Back in June this year, Science Daily published an article on a Washington State University study. Conducted by the Elson S. Floyd College of Medicine, it revealed a compelling argument that would shake up the preconception that healthy genes are a direct driver of reaching age 100: where you live might just have as strong of an effect.
Today, let’s explore these findings in more detail.
A Long Life is a Cultured One
The study, which analyzed the lifestyles and areas of residence of many Washingtonians, identified a key pattern: those who live in ethnically diverse communities that are walkable may potentially live longer – possibly even to 100. This probability is higher in areas with improved socioeconomics. In that sense, it could be argued that a long, healthy life is one that is exposed to a culture with a sense of community.
How is this Possible?
While genetics do play a role in roughly determining how many years you have left, it’s important to consider the benefits of living in such a community. First, they’re often exposed to fewer airborne pollutants, which can be attributed to eco-friendly trends among other factors. Second, lifestyle is critical; if we stay active, socialize and develop a positive mindset, it’s possible to minimize stress – and the risk of select health complications. There are other factors to consider as well, such as easy access to local parks and amenities, healthier local dining options, and the availability of healthcare services.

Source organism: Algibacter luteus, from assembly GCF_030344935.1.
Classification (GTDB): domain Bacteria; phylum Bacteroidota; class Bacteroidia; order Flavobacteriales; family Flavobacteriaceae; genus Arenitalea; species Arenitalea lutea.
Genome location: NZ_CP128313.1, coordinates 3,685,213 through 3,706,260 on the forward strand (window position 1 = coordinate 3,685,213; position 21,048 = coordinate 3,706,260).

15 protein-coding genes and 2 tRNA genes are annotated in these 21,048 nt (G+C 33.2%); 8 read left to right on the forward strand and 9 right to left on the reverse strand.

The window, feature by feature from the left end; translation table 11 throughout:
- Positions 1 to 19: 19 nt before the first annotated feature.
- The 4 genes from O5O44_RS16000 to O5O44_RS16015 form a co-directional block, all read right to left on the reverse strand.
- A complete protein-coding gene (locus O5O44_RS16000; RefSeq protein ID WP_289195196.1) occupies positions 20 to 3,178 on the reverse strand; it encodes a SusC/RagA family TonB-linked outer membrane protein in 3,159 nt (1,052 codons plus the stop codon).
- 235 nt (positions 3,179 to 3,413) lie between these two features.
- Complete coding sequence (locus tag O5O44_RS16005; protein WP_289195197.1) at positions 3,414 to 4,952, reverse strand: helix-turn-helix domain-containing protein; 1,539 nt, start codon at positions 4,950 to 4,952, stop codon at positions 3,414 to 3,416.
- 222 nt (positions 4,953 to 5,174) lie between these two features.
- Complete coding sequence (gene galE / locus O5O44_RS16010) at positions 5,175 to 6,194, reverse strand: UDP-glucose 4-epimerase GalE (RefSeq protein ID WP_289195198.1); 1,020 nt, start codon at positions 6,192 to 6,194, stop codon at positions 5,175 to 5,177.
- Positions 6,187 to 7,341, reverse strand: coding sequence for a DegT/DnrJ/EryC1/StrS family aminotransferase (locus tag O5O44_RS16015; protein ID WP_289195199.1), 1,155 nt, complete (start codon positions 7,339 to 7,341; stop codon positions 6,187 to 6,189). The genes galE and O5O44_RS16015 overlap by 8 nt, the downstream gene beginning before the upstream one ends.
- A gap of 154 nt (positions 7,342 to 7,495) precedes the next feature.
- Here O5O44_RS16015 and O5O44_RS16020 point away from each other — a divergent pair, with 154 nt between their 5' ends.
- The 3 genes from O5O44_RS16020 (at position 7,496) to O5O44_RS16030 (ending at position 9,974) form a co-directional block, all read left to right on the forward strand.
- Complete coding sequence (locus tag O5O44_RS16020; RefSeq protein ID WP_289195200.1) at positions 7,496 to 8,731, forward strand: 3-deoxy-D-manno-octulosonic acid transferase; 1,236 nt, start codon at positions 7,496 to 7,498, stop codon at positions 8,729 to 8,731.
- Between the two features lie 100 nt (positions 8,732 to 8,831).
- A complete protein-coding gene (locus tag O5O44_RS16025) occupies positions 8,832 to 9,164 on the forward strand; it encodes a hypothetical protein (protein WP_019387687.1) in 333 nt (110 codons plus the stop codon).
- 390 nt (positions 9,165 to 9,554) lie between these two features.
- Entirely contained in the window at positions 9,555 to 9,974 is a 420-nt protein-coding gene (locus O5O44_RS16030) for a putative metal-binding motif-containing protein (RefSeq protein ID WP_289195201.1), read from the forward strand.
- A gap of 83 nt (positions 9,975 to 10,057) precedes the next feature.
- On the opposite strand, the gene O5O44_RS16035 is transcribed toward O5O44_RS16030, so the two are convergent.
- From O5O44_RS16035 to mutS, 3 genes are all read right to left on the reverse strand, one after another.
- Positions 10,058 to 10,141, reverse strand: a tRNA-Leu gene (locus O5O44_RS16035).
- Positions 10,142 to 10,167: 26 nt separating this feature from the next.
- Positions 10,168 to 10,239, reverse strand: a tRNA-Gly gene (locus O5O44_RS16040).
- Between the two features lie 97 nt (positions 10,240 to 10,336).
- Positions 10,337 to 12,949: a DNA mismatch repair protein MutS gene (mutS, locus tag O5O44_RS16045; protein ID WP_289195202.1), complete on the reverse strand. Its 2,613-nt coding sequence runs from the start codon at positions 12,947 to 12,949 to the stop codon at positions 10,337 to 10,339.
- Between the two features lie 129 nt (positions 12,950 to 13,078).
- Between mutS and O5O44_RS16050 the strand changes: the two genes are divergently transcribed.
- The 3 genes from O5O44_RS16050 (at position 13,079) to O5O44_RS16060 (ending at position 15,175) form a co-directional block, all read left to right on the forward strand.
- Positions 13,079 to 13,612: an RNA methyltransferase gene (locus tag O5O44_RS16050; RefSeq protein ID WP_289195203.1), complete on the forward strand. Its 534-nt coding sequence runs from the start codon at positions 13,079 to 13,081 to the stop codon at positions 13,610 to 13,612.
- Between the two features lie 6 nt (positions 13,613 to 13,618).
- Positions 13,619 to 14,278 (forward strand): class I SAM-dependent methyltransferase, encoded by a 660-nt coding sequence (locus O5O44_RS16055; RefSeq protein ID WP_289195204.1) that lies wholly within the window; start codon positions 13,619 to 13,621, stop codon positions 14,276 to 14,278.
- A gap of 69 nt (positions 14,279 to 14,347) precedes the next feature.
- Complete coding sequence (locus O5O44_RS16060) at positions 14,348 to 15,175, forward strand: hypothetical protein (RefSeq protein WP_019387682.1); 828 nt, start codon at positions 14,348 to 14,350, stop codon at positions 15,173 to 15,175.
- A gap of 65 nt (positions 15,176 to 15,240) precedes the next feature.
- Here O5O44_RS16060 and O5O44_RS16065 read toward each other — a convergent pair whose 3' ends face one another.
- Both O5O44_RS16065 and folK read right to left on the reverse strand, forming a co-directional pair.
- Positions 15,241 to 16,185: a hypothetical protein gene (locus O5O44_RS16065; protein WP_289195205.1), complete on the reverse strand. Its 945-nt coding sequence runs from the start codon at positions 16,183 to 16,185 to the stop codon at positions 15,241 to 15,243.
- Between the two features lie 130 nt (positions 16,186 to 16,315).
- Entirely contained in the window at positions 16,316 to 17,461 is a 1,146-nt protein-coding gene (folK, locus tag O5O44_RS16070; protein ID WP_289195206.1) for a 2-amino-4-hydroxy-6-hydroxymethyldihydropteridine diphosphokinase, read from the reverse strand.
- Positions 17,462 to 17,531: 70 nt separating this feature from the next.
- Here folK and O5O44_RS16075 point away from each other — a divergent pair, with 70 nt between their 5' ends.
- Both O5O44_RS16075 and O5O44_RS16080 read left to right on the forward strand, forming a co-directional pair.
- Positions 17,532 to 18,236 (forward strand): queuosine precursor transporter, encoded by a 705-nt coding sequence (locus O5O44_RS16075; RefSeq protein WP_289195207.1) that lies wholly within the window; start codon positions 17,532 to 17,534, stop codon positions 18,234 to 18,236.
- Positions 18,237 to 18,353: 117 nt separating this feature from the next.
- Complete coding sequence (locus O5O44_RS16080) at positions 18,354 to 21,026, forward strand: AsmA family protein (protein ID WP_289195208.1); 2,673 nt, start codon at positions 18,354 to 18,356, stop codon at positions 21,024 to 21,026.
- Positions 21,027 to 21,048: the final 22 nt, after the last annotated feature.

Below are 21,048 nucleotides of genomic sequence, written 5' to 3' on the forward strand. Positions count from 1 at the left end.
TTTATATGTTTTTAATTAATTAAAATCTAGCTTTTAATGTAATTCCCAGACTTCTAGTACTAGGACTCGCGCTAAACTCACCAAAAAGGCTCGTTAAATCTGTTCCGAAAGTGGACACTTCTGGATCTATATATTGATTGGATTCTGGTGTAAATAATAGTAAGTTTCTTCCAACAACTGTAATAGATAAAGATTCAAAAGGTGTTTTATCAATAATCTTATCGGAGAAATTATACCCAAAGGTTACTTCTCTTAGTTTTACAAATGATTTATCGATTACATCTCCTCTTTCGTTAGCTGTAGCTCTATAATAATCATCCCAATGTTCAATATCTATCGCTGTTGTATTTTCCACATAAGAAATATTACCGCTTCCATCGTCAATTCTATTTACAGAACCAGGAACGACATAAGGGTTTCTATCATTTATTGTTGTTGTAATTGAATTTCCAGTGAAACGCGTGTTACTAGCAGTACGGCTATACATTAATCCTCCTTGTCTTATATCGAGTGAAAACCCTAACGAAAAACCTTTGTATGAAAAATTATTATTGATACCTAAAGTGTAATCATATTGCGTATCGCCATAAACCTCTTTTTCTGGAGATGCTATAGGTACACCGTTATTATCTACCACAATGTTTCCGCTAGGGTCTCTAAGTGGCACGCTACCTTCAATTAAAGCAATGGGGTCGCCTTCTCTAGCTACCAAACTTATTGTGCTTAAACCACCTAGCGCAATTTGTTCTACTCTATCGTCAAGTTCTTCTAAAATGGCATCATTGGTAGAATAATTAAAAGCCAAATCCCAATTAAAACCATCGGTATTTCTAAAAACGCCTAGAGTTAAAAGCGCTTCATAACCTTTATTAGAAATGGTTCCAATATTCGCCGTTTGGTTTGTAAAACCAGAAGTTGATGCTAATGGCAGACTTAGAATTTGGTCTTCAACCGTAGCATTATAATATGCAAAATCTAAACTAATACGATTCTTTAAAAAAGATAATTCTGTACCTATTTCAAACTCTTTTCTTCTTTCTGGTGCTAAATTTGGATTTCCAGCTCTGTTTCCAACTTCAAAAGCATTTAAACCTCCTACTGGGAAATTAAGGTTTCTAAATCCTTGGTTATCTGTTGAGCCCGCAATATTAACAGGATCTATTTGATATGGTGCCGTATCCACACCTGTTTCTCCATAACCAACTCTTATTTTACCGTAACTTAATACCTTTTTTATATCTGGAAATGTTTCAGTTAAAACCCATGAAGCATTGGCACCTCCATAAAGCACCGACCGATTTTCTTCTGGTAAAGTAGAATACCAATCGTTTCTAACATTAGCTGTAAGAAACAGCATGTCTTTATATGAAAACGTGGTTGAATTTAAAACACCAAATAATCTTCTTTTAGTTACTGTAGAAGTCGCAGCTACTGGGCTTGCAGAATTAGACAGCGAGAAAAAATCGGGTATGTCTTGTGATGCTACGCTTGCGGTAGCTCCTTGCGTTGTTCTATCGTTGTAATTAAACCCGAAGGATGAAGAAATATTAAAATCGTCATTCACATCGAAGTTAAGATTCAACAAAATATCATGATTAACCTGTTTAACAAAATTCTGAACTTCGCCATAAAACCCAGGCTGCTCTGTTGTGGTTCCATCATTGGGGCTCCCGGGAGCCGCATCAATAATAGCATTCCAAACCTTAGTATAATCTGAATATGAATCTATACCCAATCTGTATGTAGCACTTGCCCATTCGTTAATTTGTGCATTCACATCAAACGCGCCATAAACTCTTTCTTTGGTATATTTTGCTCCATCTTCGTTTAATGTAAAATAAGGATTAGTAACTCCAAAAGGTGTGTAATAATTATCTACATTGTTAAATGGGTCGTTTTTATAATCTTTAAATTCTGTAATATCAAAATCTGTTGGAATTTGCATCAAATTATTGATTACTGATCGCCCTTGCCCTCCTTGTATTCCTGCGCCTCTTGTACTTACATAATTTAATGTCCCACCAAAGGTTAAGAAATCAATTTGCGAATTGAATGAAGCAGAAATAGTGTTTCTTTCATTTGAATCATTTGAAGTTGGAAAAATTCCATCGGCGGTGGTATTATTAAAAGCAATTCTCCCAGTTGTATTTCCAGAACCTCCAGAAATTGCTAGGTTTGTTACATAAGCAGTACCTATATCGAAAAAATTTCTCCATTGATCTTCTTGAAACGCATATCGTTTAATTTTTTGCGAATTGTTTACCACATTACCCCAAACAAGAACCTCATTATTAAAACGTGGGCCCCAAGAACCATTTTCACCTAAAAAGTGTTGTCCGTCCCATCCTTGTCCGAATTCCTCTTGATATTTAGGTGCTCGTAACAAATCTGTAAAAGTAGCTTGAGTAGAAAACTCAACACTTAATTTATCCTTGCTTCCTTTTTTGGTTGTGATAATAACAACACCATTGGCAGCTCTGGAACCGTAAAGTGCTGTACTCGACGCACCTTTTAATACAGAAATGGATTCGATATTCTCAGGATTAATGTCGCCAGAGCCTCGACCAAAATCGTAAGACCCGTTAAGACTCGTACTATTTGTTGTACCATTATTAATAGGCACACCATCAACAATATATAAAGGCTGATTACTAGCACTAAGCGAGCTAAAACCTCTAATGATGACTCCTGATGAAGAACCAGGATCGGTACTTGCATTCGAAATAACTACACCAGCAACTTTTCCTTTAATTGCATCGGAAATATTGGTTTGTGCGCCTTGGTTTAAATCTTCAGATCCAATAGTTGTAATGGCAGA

Steps You Can Take Today
Let’s say that you can’t justify moving at the moment, whether due to the pandemic risk, financial reasons, a combination of both or otherwise. There are alternative ways to improve your everyday lifestyle in the meantime; setting a daily workout routine (and sticking to it), experimenting with a healthier diet, minimizing stress through meditation and practicing social skills, and more round out the steps you can take without having to pack a single box.
All in all, we shouldn’t dispute the fact that genetics may decide our longevity for us. However, depending on the circumstances, finding a happy, healthy and vibrant community to call home can help you skirt some of the issues that may otherwise crop up. It’s also a great way to work on yourself and feel better about every day – which we could all use nowadays!
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